Recipe of the Week: Israeli Couscous with Grapes, Rosemary-Fried Marcona Almonds

This Israeli couscous salad from “Crossroads” by Tal Ronnen gets a crunch from rosemary fried almonds. Photo by Lisa Romerein.
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This Israeli couscous salad from “Crossroads” by Tal Ronnen gets a crunch from rosemary fried almonds. Photo by Lisa Romerein.
This Israeli couscous salad from “Crossroads” by Tal Ronnen gets a crunch from rosemary fried almonds. Photo by Lisa Romerein.

This Israeli couscous salad from “Crossroads” by Tal Ronnen gets a crunch from rosemary fried almonds. Photo by Lisa Romerein.

Even if you don’t like traditional couscous — the texture can be too fine for some people, plus it’s easy to overcook — you should check out Israeli couscous, the pearl-like pasta that has much more heft than the regular stuff.

Instead of using raisins and plain chopped nuts, which are traditional ingredients in many couscous salads, this recipe from vegan chef extraordinaire Tal Ronnen’s new book “Crossroads: Extraordinary Recipes from the Restaurant That Is Reinventing Vegan Cuisine” (Artisan Books, $35) calls for champagne grapes and rosemary fried almonds. Go easy on the fried almonds if you’re watching your calorie count, or stick with regular chopped almonds, walnuts or pecans.

Israeli Couscous with Champagne Grapes, Haricots Verts and Marcona Almonds

1 cup Israeli couscous
1 cup filtered water
3 Tbsp. extra-virgin olive oil
1/2 lb. haricots verts (thin French green beans), cut into 1/8-inch pieces
1/2 cup champagne grapes or quartered red seedless grapes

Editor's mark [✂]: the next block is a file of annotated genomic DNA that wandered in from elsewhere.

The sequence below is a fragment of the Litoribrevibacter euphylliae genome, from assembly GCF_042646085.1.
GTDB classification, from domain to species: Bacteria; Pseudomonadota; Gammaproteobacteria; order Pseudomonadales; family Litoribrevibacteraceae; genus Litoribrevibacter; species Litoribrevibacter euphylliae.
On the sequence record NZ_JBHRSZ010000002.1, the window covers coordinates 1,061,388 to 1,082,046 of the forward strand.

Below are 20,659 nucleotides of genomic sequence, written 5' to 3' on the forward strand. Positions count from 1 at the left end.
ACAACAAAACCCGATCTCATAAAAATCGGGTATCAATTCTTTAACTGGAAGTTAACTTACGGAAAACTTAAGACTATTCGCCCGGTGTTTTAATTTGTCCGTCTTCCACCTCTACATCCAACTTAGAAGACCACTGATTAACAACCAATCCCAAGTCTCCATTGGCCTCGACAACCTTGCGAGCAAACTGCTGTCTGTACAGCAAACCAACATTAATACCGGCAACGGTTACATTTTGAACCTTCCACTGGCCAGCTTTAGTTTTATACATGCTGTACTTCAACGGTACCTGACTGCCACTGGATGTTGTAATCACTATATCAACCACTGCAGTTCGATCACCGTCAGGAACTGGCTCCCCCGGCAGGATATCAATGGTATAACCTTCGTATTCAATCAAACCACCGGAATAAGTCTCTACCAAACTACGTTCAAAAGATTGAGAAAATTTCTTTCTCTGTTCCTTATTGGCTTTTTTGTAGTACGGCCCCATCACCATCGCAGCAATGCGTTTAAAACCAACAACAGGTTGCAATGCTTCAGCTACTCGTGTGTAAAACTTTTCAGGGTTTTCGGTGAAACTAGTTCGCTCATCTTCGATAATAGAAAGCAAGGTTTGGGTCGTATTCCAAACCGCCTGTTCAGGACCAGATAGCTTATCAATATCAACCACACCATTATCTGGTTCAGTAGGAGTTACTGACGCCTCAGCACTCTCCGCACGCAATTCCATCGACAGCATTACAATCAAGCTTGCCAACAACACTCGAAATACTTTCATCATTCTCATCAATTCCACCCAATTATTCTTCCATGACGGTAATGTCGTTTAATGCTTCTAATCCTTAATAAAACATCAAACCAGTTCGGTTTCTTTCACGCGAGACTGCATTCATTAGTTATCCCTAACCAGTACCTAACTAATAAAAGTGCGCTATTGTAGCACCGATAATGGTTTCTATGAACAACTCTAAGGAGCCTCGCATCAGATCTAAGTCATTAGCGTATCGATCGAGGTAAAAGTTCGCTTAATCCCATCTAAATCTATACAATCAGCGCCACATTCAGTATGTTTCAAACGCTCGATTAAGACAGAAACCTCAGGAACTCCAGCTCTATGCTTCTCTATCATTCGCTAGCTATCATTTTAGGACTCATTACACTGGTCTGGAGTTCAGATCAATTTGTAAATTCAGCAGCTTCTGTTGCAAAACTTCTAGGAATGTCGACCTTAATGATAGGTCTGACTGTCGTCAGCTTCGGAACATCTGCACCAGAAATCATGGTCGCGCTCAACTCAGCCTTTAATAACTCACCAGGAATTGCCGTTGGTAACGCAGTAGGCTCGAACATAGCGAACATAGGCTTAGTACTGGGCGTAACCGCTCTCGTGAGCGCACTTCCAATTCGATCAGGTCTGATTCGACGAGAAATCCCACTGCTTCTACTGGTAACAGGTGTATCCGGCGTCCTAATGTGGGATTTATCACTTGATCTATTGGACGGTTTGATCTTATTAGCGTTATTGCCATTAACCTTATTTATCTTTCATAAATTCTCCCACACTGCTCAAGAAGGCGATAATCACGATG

4 fresh flat-leaf parsley sprigs, leaves stripped from the stems and minced (about 2 tablespoons)
4 fresh mint springs, leaves stripped from the stems and minced (about 2 tablespoons)
Juice of 1 lemon
Kosher salt and freshly ground black pepper
Pinch of red pepper flakes
1/4 cup Rosemary-Fried Almonds (recipe follows) or toasted Marcona almonds, smashed with a mallet or heavy pan
1/4 cup basil leaves, minced

Put a small saucepan over medium-low heat, add the couscous and toast, stirring frequently, until it smells nutty and is golden brown, about 5 minutes. Pour in the water, cover and simmer until the couscous is just tender, 10 to 12 minutes; drain if necessary. Set the couscous aside to cool.

Toss the couscous with 1 tablespoon of the oil to prevent the grains from sticking together. (The couscous can be prepared up to a day in advance, covered, and refrigerated.)

When ready to serve, combine the cooled couscous, green beans, grapes, parsley and mint in a large mixing bowl. Drizzle the lemon juice and then the remaining 2 tablespoons oil over the couscous and season with salt, black pepper and the red pepper flakes. Toss gently with your hands to coat and distribute the ingredients evenly.

Mound the couscous salad on a platter or individual plates. Sprinkle the almonds over the top and garnish with the basil. Serves 4.

Rosemary-Fried Almonds

1 cup canola oil
1 large fresh rosemary sprig, leaves stripped from the stem and coarsely chopped
2 cups whole Marcona almonds
1 tsp. kosher salt

Put a cast-iron or other heavy skillet over medium-high heat. Pour in the oil, add the rosemary, and stir to infuse the flavor into the oil. Heat the oil to about 300 degrees. (You don’t need a thermometer for this: Drop an almond into the oil. When it sinks a bit, then floats right back to the top and starts sizzling, the oil is hot enough.)

Once the oil is ready to go, add half of the almonds and cook, stirring constantly, until they are fragrant and toasted, 10 to 20 seconds. Using a slotted spoon, remove the almonds from the oil and drain on paper towels. Sprinkle them with the salt while they are hot. Repeat with the remaining almonds.

Store the fried almonds in a sealed container at room temperature for up to 3 days or in the freezer for up to 3 months. Makes 2 cups.

— From “Crossroads: Extraordinary Recipes from the Restaurant That Is Reinventing Vegan Cuisine” by Tal Ronnen with Scot Jones and Serafina Magnussen (Artisan Books, $35)


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